There are places here that Consumer's had left open in the past for people to use freely for camping, but are now closed off due to people being unable to fit all the trash back into their cars when they leave. I don't know who these people thought were supposed to be cleaning up after them! Bring back Woodsy the Owl.

I stayed the lakeside all day. The trail then passes through the Northern Exposure Campground, a large private campground with many amenities and a nice interpretive trail over which the NCT passes. Soon the trail entered Fletcher Creek Rustic campsites, the primitive camping area of Northern Exposure. The host, Tony, was very welcoming. And an unabashed Park Narc, who suffers no noisy riff-raff. "I throw 'em out, and they STAY out!" This campground is highly recommended for a hiking trip. Walked 10.2 miles today.

campsite byJim "TenPercent"
Chilly Thursday morning. 22 degrees. As the trail leaves the campground I soon came to the new bridge over Fletcher Creek, one of many new bridges and boardwalks you will find in this section. Obviously tons of person-hours invested here. Thank you trail builders! The trail winds around a bit to stay on the waters edge, before popping out to cross M115. The new trail continues now to follow the Manistee River/Hodenpyl backwater. I saw a lot of waterfowl in this area, where I saw a lot of waterfowl. After leaving the Manistee National Forest. Here started a one and one-half mile road walk north. I was hoping for a store again, there are a few miles of road before heading into the Pere Marquette State Forest for good.

I wanted to get to Anderson Creek to camp. In this area there are small, steep hills, a lot of side-hill benching in clay, a few creeks, some boardwalk and some stairs. I also came across the marker for the Old Indian Trail, Cadillac to Traverse City. Behind the marker, and we missed this in the winter, there is a grave marker for someone’s dog, Bandit M. I hope Bandit enjoyed these woods as much as I have. I was happy to make Anderson Creek, the little bridge is broken, maybe from the snowmobiles using it in the winter.

I used a compass to make sure I would not be in the shade of even the just-budding maple trees at dawn. The warm sun was still up, so I left the rain fly off, and jumped in for a quick nap. I woke up as soon as the sun touched the treetops; it was getting cool in a hurry. Later, when it was dark and I was enjoying my hot chocolate I heard a huge splash in the river and went out to investigate. The area was well lit by the bright, gibbous moon and I could see the wake of something swimming across the river. Never saw what it was though, but I was drawn to the stars and planets that could be easily seen, even with the high moon. I caught a glimpse of a swift meteorite, and sat to watch the sky for a while. Right away I saw the most amazing meteorite. It was bright orange and trailing sparks behind as it burned up. I had hiked 15 miles today.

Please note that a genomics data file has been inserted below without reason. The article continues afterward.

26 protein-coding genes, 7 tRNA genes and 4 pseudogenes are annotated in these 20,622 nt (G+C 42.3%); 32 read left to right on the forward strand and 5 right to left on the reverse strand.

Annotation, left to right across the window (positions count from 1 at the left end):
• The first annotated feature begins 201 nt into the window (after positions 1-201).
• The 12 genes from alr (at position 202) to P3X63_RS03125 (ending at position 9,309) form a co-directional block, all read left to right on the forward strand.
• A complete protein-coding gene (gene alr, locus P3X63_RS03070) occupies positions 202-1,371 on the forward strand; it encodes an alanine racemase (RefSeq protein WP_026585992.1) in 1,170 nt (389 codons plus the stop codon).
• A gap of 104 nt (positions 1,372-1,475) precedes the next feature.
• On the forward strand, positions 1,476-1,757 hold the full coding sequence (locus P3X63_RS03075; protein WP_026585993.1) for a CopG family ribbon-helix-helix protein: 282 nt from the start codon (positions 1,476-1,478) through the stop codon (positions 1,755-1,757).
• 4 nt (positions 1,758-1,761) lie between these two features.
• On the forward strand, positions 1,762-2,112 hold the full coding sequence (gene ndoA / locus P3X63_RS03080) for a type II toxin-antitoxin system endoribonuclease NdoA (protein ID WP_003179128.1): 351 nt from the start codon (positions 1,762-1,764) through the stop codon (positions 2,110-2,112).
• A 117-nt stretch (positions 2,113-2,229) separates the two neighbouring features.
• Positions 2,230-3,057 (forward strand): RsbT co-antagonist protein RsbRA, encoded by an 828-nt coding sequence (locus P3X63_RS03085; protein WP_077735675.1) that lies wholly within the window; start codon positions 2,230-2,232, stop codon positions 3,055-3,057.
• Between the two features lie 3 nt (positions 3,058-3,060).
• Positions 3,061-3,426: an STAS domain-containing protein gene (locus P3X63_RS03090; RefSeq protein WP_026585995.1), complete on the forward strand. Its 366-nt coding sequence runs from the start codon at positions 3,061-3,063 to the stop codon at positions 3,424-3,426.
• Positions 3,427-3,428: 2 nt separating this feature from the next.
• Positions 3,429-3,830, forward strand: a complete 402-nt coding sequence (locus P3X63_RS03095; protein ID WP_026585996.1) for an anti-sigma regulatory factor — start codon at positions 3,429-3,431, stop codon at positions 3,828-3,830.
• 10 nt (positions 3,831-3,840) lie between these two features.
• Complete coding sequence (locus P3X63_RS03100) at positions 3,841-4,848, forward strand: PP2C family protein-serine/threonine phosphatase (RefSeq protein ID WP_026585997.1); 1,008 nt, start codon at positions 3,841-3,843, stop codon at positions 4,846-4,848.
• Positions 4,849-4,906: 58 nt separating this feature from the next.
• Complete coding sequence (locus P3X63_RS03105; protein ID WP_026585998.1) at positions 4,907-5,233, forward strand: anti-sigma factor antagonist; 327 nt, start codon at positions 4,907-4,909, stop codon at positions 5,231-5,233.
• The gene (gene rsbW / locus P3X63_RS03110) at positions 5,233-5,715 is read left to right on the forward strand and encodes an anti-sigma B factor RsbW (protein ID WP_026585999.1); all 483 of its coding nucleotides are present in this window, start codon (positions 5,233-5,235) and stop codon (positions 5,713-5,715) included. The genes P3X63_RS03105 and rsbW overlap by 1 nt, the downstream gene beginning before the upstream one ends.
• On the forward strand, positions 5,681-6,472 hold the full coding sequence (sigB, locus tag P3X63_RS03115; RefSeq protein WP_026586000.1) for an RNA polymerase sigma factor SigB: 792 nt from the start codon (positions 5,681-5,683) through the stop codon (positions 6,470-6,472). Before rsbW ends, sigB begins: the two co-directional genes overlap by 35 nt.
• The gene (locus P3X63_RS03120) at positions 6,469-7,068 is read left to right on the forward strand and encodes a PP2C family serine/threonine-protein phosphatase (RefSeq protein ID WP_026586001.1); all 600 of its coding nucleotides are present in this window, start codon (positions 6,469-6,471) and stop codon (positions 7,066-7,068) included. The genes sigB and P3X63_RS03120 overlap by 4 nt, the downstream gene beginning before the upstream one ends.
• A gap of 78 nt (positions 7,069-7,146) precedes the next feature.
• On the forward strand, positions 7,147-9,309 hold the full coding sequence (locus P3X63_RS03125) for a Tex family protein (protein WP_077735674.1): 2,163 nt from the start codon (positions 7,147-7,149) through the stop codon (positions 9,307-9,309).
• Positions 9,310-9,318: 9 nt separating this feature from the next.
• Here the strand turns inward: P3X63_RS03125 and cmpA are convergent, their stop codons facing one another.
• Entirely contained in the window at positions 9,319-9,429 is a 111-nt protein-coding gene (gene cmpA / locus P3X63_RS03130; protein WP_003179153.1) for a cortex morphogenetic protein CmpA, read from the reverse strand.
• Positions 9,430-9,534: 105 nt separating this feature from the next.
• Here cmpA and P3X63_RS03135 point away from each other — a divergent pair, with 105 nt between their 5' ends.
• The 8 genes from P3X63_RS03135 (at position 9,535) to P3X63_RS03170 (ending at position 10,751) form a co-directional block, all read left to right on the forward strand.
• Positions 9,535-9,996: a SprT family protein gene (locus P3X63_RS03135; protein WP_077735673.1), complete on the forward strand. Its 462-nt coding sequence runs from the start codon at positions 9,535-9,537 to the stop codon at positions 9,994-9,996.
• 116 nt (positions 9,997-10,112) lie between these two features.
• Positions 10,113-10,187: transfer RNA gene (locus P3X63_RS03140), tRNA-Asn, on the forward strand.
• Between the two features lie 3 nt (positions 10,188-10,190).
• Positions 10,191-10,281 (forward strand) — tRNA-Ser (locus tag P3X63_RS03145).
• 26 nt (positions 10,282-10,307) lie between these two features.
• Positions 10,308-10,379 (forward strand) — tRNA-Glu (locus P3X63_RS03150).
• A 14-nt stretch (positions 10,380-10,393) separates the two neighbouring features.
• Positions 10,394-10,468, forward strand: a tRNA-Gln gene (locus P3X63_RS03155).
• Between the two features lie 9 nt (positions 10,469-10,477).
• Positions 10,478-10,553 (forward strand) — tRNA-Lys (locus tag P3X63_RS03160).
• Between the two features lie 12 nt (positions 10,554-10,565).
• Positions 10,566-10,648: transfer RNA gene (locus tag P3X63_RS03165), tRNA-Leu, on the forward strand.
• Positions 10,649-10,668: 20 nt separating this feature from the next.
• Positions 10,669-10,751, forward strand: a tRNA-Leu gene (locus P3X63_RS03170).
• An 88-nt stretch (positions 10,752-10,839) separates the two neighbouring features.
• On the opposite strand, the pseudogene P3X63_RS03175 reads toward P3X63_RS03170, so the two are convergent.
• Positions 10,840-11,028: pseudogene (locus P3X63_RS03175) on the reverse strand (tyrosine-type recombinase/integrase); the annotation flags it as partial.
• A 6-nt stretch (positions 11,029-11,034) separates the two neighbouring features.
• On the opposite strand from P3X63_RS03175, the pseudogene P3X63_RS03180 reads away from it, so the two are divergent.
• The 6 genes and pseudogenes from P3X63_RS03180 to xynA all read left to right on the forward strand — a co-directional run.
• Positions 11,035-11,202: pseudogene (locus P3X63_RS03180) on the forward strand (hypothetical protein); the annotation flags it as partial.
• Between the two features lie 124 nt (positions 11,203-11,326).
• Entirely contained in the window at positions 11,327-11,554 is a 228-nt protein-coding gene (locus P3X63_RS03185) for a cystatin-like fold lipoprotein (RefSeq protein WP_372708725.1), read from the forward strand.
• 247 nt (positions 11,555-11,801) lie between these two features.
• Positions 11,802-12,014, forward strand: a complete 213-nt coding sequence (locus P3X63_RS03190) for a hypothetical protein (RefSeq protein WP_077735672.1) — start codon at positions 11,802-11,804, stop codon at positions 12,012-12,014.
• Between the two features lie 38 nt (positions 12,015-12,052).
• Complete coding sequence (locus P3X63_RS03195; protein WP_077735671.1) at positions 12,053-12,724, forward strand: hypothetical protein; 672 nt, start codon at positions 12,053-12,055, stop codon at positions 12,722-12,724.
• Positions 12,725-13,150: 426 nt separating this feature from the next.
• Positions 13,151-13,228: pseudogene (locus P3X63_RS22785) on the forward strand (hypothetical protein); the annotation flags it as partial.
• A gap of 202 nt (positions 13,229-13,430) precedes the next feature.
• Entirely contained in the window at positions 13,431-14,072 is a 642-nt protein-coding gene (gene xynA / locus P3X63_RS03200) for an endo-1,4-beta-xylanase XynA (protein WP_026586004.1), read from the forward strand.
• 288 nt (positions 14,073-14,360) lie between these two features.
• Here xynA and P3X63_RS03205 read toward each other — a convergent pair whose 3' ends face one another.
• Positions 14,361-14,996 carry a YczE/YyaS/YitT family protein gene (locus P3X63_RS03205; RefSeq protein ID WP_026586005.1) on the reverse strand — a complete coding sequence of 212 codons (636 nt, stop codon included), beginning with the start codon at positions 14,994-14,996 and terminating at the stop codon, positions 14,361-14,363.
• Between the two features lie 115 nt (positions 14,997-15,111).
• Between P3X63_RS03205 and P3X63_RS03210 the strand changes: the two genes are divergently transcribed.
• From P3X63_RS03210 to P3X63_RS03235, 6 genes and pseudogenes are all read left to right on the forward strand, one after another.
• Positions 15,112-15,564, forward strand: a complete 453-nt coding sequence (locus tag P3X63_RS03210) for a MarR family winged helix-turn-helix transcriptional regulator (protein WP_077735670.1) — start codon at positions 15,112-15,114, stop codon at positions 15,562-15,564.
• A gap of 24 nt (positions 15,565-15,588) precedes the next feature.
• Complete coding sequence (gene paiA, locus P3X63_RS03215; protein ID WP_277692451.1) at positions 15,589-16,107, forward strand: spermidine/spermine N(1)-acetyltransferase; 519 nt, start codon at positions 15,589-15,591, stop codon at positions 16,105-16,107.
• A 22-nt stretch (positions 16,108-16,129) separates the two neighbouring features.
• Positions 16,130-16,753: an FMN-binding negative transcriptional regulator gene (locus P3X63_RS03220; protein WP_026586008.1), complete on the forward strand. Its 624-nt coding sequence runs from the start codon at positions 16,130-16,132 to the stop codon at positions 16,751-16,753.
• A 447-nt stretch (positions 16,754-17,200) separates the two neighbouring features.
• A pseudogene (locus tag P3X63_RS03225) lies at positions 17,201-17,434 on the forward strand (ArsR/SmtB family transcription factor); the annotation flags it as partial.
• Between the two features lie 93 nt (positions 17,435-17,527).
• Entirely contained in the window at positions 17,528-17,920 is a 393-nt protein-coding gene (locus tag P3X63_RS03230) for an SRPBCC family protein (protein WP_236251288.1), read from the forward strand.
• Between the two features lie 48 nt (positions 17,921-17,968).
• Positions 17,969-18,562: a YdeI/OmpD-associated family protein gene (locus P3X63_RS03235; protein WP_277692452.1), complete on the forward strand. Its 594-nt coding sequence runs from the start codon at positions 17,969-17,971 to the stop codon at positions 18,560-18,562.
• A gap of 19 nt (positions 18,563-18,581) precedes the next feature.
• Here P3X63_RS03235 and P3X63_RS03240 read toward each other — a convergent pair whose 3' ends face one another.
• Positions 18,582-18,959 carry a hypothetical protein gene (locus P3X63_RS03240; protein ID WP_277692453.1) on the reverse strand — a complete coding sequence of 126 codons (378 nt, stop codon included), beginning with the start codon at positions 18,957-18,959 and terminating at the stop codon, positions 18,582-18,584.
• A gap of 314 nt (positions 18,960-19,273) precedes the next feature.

I awoke Friday as the sun hit my tent. Another cold morning. Ice coated my rain fly, inside and out. Got packed quickly and headed out, ready to see my truck and get a hamburger and shower. The trail got hilly here, more steep hills than I remembered, and I kept thinking each was the last. But they kept coming. Also a pretty, open forest and more boardwalk over troublesome seeps on the hillsides. I finally encountered my first other hikers, a couple out day hiking. Finally, I was in the sun limping the last half mile in the gravel to my vehicle. The blisters I had been stabbing and dressing all week had caught up with me today. Got to my truck, made a check for ticks, changed out of my shoes and socks, then headed out to stop and visit Tony again for another great cup of coffee and conversation on my way home.

Yes, Earth Day was the perfect week to pick. I’ll be doing it again next spring.

This segment is on NCTA map MI-05

See Jim TenPercent's full report on Facebook